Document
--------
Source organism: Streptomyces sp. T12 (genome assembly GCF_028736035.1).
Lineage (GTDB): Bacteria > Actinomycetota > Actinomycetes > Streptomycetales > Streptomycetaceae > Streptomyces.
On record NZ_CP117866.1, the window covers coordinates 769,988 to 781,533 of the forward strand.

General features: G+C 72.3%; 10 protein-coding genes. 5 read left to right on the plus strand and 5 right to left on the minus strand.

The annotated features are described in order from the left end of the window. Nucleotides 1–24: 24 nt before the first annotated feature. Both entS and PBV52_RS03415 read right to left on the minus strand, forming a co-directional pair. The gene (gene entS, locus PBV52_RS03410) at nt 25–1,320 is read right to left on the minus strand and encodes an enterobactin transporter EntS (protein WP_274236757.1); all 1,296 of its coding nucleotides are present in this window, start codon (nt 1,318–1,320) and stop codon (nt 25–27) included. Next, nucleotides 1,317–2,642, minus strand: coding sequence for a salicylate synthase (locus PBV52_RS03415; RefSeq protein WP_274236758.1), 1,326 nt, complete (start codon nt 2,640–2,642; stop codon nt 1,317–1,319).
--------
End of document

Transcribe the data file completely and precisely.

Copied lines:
Source organism: Streptomyces sp. T12 (genome assembly GCF_028736035.1).
Lineage (GTDB): Bacteria > Actinomycetota > Actinomycetes > Streptomycetales > Streptomycetaceae > Streptomyces.
On record NZ_CP117866.1, the window covers coordinates 769,988 to 781,533 of the forward strand.

General features: G+C 72.3%; 10 protein-coding genes. 5 read left to right on the plus strand and 5 right to left on the minus strand.

The annotated features are described in order from the left end of the window. Nucleotides 1–24: 24 nt before the first annotated feature. Both entS and PBV52_RS03415 read right to left on the minus strand, forming a co-directional pair. The gene (gene entS, locus PBV52_RS03410) at nt 25–1,320 is read right to left on the minus strand and encodes an enterobactin transporter EntS (protein WP_274236757.1); all 1,296 of its coding nucleotides are present in this window, start codon (nt 1,318–1,320) and stop codon (nt 25–27) included. Next, nucleotides 1,317–2,642, minus strand: coding sequence for a salicylate synthase (locus PBV52_RS03415; RefSeq protein WP_274236758.1), 1,326 nt, complete (start codon nt 2,640–2,642; stop codon nt 1,317–1,319).